I turn my attention out the grimy window watching people hurrying by for the morning commute. I used to be a part of them. Like a school of confused fish, the sidewalks are trampled by a herd of drowsy low income workers of to their shitty jobs within a small cubicle in a white walled room. Once the funds from my dead, worthless father had been wired in to me, I acquitted myself of the rush hour. I resigned from the dead end miserable job I was headed towards for the first three months of Chicago living. A plate clanking down on the table in front of me brought me back from my daydream. Staring up at me was a frowning face of egg, bacon, and potato. “Funny how the angle of the bacon can alter the expression, inn’it?” Allison remarked spritely, before turning around and stalking off to bus a table. Great.
“What the hell? What’s with all this shit?” I muttered under my voice. The man who had received Chris’ conspicuous glance as I had entered lifted his head, still facing the bar and to know one in particular audibly spoke. “You have the answer to that question, you just don’t know it yet… Thomas.” My mouth dropped… how had he heard? “Excuse me?” I managed to emit through my paralysis. He turned his head slightly, so as to examine me out of the corner of his eye. “I said you just don’t know it yet, but you will. All in good time.” With that he turned back to his plate. Growing bold I stood up and approached him yet he did not turn around. I made to grab his shoulder but before I had even touched him, he spun around with a freakishly inhuman quickness and his gaze stared into my surprised eyes.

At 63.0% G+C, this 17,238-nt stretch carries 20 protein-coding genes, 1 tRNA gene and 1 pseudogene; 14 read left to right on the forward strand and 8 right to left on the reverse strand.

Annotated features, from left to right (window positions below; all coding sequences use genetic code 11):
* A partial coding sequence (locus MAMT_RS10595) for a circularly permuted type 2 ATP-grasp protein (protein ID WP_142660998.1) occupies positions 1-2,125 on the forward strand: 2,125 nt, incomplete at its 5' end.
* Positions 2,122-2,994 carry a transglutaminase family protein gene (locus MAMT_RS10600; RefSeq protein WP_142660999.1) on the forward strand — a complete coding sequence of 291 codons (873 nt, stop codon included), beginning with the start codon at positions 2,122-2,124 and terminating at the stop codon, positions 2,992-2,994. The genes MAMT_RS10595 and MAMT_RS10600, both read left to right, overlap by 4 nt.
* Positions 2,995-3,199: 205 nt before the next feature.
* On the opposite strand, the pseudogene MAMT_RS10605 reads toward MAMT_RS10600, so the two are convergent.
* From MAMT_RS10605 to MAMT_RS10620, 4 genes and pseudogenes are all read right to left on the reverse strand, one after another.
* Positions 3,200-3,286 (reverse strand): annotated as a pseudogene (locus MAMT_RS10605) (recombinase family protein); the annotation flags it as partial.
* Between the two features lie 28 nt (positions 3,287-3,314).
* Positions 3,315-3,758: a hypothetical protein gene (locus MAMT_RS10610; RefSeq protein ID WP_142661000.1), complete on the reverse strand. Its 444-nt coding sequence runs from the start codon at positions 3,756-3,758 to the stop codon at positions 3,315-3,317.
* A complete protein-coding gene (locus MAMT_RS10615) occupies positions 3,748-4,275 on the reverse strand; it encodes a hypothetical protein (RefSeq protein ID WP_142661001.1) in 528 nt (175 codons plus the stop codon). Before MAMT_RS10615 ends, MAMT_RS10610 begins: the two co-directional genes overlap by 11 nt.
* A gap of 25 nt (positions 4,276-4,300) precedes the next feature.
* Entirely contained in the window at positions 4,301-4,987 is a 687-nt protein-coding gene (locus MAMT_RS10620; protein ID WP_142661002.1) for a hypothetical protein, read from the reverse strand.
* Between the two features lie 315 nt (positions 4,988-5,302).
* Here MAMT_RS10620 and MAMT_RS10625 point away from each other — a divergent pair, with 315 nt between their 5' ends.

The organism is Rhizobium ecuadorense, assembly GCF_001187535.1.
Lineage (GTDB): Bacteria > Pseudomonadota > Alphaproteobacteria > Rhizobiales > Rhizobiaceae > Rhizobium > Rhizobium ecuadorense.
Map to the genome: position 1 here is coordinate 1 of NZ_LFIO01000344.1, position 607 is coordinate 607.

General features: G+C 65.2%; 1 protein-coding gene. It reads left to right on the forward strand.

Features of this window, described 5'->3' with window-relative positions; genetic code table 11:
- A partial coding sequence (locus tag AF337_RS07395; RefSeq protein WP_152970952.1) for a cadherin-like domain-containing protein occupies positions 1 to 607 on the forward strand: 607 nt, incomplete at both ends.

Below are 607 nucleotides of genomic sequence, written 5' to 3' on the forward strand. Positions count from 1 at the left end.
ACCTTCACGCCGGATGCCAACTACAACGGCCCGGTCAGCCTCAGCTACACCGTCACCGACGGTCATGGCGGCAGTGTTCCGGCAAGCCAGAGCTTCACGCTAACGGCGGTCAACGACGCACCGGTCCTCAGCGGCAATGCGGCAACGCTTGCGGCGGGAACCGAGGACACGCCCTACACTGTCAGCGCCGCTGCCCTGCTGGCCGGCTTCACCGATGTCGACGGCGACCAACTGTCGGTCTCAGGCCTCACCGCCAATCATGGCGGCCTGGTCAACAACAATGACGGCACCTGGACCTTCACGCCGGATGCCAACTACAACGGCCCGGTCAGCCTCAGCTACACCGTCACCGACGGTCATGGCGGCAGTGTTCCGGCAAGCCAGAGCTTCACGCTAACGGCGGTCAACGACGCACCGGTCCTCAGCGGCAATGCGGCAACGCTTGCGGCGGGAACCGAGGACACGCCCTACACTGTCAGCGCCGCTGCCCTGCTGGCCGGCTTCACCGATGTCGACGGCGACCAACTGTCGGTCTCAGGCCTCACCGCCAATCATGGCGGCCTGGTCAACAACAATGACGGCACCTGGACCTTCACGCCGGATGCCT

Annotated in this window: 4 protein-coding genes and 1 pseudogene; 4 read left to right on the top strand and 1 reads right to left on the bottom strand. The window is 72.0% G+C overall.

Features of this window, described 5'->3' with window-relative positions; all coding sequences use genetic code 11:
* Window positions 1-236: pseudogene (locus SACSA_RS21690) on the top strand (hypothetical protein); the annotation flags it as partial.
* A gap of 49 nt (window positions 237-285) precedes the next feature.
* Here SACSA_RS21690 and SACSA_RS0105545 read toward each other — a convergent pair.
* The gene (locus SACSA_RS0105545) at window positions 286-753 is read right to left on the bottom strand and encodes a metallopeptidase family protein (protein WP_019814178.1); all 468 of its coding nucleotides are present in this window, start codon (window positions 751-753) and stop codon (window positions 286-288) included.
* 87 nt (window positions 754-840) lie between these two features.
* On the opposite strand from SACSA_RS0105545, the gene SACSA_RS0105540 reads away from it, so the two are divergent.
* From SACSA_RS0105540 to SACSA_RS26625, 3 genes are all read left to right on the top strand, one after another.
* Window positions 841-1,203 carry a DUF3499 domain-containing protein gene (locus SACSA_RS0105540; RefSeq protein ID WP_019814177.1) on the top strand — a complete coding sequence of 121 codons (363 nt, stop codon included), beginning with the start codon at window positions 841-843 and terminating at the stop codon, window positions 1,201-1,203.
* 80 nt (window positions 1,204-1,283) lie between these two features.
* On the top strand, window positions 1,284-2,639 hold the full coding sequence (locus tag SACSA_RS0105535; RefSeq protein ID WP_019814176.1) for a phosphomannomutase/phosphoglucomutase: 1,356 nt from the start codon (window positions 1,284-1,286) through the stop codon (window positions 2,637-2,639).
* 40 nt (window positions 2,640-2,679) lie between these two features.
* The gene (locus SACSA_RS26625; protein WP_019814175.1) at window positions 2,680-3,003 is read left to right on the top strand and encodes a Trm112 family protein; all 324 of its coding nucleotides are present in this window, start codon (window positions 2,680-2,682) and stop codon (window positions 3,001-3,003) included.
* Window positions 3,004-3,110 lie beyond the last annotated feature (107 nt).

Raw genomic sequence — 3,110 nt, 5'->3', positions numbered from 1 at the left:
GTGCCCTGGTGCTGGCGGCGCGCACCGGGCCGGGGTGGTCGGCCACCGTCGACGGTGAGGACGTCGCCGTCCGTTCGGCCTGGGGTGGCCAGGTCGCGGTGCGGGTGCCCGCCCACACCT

As he looked me in the eye, I could not move. I stood there for what seemed like an hour. He spoke again. “That’s not a way to treat an old friend.” I stared blankly at him with my eyes as I could not move anything else. “You have not in fact met me yet. But in the future, you will see me as somewhat of a good friend and mentor. I am Just In Time. You may call me Just.”
“You and I have some talking to do. David Franzke is a man you will also come to know. He has everything to do with your future, your life, your entire existence as you know it. As miserable as it is.” What the hell is going on. My eyes darted around the room, everything and everyone was frozen. Wax figures from a dingy diner. When he was not talking, not a sound could be heard. Then, as if controlled by someone other than myself, my gaze was slowly averted back to him.
“Do not seek out this Franzke, as he will find you in due time. I was just a messenger in this meeting. We will meet again soon.” He turned back around, and as if our surroundings had been muted and paused, the celestial DVD player pressed play again. I could only stand there with my arm outstretched towards this man, if that was in fact what he was. The man pulled bills from his pocket, laid them on the bar, stood and brushed past me towards the door. With a sideways glance, he looked at me, then was out the door.
“Wait. WAIT.” I called after him, and rushed out the door with the bells jangling. He was nowhere to be seen, and I was utterly confused. Frustrated. This is not how I like my mornings to go…